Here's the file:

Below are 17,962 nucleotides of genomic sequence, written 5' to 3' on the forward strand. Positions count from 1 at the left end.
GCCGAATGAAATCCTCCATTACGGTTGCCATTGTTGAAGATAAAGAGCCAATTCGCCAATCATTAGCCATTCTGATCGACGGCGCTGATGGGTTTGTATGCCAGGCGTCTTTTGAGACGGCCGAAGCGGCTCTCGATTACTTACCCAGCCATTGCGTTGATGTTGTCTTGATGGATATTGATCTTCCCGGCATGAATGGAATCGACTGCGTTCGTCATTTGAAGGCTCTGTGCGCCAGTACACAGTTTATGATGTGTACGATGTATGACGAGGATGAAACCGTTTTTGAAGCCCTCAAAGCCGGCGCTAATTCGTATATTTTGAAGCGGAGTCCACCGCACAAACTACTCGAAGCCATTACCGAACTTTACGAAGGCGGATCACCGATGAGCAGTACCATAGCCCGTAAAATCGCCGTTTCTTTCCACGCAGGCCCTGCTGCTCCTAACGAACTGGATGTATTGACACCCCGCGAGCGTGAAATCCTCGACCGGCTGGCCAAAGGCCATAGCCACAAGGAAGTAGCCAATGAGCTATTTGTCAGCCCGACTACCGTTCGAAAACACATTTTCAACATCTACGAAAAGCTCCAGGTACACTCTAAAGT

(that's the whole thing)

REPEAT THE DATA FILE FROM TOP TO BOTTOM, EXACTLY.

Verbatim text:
Below are 17,962 nucleotides of genomic sequence, written 5' to 3' on the forward strand. Positions count from 1 at the left end.
GCCGAATGAAATCCTCCATTACGGTTGCCATTGTTGAAGATAAAGAGCCAATTCGCCAATCATTAGCCATTCTGATCGACGGCGCTGATGGGTTTGTATGCCAGGCGTCTTTTGAGACGGCCGAAGCGGCTCTCGATTACTTACCCAGCCATTGCGTTGATGTTGTCTTGATGGATATTGATCTTCCCGGCATGAATGGAATCGACTGCGTTCGTCATTTGAAGGCTCTGTGCGCCAGTACACAGTTTATGATGTGTACGATGTATGACGAGGATGAAACCGTTTTTGAAGCCCTCAAAGCCGGCGCTAATTCGTATATTTTGAAGCGGAGTCCACCGCACAAACTACTCGAAGCCATTACCGAACTTTACGAAGGCGGATCACCGATGAGCAGTACCATAGCCCGTAAAATCGCCGTTTCTTTCCACGCAGGCCCTGCTGCTCCTAACGAACTGGATGTATTGACACCCCGCGAGCGTGAAATCCTCGACCGGCTGGCCAAAGGCCATAGCCACAAGGAAGTAGCCAATGAGCTATTTGTCAGCCCGACTACCGTTCGAAAACACATTTTCAACATCTACGAAAAGCTCCAGGTACACTCTAAAGT